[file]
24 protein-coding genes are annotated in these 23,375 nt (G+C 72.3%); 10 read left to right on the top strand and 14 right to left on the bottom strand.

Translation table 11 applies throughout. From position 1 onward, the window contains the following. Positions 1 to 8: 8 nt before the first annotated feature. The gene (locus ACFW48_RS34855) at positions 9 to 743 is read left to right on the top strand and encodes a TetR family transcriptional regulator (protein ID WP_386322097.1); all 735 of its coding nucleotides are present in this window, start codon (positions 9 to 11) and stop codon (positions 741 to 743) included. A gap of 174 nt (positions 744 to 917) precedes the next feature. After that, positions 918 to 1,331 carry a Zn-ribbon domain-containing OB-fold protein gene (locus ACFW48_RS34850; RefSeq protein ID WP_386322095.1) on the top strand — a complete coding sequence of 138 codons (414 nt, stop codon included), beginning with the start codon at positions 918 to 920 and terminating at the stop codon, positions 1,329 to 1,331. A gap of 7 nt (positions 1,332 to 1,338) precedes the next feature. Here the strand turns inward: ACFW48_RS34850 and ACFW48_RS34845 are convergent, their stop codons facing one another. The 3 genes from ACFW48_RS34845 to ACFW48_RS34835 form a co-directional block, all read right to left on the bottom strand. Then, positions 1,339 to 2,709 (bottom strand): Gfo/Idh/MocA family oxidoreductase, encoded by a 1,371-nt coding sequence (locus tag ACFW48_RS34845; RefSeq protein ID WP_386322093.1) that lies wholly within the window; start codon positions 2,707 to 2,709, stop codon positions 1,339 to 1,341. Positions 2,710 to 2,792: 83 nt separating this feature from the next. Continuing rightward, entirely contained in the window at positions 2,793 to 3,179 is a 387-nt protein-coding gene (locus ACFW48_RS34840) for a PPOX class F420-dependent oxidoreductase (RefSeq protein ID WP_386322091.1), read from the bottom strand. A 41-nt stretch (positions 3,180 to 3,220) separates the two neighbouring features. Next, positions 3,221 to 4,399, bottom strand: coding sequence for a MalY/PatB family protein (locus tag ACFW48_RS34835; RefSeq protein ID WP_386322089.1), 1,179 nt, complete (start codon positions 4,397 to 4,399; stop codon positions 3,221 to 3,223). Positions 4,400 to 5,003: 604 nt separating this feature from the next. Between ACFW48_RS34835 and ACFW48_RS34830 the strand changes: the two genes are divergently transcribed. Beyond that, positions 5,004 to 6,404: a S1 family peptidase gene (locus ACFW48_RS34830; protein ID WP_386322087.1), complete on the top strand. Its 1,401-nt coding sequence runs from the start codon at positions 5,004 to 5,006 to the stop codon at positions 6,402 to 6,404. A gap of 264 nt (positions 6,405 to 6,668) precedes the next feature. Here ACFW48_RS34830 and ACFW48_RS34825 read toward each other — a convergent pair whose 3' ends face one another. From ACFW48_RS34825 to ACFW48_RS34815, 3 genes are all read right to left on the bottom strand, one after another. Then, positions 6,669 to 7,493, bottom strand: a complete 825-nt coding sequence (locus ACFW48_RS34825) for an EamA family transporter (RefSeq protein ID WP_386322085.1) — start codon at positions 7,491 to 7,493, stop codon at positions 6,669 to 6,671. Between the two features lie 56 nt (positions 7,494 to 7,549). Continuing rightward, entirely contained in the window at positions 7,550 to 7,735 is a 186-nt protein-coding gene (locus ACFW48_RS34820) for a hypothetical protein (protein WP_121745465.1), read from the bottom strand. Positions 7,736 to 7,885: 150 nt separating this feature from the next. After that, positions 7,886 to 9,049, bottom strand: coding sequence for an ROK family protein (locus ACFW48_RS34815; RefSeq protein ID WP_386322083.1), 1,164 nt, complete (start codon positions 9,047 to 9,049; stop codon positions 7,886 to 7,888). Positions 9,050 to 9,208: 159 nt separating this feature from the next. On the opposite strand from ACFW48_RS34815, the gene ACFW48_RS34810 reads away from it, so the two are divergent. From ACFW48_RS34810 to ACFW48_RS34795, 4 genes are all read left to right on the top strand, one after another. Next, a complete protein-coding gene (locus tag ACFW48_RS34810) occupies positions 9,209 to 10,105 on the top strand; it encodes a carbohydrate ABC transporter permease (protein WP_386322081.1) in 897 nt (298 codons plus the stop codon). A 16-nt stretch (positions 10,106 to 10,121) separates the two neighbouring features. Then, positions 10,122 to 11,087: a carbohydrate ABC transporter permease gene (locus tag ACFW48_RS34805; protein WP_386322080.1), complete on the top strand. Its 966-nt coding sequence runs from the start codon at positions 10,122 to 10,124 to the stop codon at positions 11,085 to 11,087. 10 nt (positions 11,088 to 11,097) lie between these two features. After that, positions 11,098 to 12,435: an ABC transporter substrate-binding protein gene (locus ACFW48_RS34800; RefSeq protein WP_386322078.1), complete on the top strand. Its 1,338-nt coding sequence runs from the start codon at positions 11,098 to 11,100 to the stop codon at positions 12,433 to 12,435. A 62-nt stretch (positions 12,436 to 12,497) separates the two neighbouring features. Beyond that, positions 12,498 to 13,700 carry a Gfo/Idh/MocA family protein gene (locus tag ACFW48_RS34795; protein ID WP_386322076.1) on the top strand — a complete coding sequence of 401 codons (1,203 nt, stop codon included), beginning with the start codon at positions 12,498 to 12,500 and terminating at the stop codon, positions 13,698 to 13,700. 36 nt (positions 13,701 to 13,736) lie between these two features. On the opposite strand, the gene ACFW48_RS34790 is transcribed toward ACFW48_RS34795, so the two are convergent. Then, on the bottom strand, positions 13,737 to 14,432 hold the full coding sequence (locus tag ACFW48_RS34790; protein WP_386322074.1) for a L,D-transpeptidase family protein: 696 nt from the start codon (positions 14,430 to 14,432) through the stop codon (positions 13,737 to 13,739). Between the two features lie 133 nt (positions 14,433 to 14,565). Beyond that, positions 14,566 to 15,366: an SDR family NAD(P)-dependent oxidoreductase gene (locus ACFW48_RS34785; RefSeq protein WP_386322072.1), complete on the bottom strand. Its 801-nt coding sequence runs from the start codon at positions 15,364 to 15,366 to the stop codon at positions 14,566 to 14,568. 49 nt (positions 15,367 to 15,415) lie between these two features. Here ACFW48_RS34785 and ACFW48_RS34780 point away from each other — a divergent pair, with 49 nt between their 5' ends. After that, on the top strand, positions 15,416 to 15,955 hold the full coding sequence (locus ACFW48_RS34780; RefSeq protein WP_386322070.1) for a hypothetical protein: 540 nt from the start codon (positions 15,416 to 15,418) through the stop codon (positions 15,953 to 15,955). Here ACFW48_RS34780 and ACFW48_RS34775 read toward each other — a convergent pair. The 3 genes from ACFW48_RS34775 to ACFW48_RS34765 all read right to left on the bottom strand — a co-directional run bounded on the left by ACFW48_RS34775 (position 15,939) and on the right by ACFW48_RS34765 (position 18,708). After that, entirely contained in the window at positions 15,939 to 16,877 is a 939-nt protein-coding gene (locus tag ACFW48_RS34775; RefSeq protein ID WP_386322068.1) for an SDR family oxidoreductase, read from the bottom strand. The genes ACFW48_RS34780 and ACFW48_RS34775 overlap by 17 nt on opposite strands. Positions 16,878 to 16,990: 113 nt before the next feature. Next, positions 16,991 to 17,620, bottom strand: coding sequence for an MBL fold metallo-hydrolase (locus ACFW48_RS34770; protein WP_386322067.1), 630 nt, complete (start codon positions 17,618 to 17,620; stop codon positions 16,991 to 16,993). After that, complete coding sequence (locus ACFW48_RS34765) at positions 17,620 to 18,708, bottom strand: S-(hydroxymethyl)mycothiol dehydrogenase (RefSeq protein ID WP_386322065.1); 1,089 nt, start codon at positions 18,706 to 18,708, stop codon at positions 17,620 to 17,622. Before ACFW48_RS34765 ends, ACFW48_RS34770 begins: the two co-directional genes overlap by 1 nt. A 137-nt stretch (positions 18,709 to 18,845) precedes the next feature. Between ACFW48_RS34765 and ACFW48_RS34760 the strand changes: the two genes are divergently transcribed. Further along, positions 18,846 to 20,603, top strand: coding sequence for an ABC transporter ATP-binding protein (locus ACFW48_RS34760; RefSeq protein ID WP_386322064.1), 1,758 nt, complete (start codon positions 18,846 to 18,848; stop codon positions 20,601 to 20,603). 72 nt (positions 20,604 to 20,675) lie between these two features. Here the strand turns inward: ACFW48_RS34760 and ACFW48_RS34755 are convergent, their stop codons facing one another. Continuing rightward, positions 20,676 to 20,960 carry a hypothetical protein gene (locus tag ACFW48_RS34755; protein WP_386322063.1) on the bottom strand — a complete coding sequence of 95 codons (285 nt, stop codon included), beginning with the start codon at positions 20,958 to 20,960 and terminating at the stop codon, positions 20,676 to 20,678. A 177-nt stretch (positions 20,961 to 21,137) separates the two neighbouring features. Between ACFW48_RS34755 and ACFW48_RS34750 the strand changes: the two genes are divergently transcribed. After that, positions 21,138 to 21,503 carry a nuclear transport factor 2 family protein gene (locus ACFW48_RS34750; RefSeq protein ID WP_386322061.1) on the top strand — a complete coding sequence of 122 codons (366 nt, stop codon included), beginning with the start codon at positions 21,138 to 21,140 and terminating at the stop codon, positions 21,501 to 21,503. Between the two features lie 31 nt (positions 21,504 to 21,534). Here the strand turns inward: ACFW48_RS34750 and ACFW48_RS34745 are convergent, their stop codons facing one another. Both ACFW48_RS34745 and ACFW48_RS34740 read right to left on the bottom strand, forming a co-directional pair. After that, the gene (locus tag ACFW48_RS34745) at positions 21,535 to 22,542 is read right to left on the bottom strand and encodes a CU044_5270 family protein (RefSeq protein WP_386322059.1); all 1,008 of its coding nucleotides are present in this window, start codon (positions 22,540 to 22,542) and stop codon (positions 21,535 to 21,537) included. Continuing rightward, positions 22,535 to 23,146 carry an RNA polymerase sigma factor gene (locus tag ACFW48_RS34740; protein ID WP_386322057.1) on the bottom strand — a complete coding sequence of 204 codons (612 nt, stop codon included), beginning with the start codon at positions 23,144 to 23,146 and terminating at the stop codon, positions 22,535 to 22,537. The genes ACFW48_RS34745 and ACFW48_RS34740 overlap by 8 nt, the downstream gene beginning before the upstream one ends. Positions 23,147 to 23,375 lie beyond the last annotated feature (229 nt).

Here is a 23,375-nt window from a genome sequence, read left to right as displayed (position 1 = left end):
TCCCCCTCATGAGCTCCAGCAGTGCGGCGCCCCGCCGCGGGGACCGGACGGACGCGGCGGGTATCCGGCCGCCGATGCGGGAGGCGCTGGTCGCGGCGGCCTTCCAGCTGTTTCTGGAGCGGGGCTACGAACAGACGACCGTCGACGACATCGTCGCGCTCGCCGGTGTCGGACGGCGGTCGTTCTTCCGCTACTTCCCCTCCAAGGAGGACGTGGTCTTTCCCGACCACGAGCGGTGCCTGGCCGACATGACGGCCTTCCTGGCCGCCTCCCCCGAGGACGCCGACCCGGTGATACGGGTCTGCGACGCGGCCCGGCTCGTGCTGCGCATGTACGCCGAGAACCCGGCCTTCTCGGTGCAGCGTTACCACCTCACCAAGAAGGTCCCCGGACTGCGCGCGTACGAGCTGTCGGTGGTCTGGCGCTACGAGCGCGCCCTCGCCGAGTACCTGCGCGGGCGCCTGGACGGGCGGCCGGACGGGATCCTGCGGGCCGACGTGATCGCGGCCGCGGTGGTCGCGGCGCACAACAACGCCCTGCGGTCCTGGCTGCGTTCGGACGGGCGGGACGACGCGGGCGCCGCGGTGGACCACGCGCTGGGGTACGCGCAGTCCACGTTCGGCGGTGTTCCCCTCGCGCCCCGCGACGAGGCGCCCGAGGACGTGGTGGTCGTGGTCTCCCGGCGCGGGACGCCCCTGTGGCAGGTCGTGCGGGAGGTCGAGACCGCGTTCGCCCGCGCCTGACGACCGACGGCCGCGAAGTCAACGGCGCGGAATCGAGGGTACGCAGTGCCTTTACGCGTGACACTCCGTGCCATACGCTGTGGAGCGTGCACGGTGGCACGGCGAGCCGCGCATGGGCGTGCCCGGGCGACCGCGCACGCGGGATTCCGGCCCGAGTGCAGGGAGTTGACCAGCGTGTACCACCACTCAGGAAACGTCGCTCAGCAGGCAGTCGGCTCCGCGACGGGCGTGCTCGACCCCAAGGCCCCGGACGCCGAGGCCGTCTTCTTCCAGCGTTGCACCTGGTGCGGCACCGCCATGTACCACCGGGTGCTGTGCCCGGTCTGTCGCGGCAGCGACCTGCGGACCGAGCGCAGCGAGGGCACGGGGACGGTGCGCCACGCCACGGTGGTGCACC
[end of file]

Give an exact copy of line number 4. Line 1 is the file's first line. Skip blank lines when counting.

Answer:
TCCCCCTCATGAGCTCCAGCAGTGCGGCGCCCCGCCGCGGGGACCGGACGGACGCGGCGGGTATCCGGCCGCCGATGCGGGAGGCGCTGGTCGCGGCGGCCTTCCAGCTGTTTCTGGAGCGGGGCTACGAACAGACGACCGTCGACGACATCGTCGCGCTCGCCGGTGTCGGACGGCGGTCGTTCTTCCGCTACTTCCCCTCCAAGGAGGACGTGGTCTTTCCCGACCACGAGCGGTGCCTGGCCGACATGACGGCCTTCCTGGCCGCCTCCCCCGAGGACGCCGACCCGGTGATACGGGTCTGCGACGCGGCCCGGCTCGTGCTGCGCATGTACGCCGAGAACCCGGCCTTCTCGGTGCAGCGTTACCACCTCACCAAGAAGGTCCCCGGACTGCGCGCGTACGAGCTGTCGGTGGTCTGGCGCTACGAGCGCGCCCTCGCCGAGTACCTGCGCGGGCGCCTGGACGGGCGGCCGGACGGGATCCTGCGGGCCGACGTGATCGCGGCCGCGGTGGTCGCGGCGCACAACAACGCCCTGCGGTCCTGGCTGCGTTCGGACGGGCGGGACGACGCGGGCGCCGCGGTGGACCACGCGCTGGGGTACGCGCAGTCCACGTTCGGCGGTGTTCCCCTCGCGCCCCGCGACGAGGCGCCCGAGGACGTGGTGGTCGTGGTCTCCCGGCGCGGGACGCCCCTGTGGCAGGTCGTGCGGGAGGTCGAGACCGCGTTCGCCCGCGCCTGACGACCGACGGCCGCGAAGTCAACGGCGCGGAATCGAGGGTACGCAGTGCCTTTACGCGTGACACTCCGTGCCATACGCTGTGGAGCGTGCACGGTGGCACGGCGAGCCGCGCATGGGCGTGCCCGGGCGACCGCGCACGCGGGATTCCGGCCCGAGTGCAGGGAGTTGACCAGCGTGTACCACCACTCAGGAAACGTCGCTCAGCAGGCAGTCGGCTCCGCGACGGGCGTGCTCGACCCCAAGGCCCCGGACGCCGAGGCCGTCTTCTTCCAGCGTTGCACCTGGTGCGGCACCGCCATGTACCACCGGGTGCTGTGCCCGGTCTGTCGCGGCAGCGACCTGCGGACCGAGCGCAGCGAGGGCACGGGGACGGTGCGCCACGCCACGGTGGTGCACC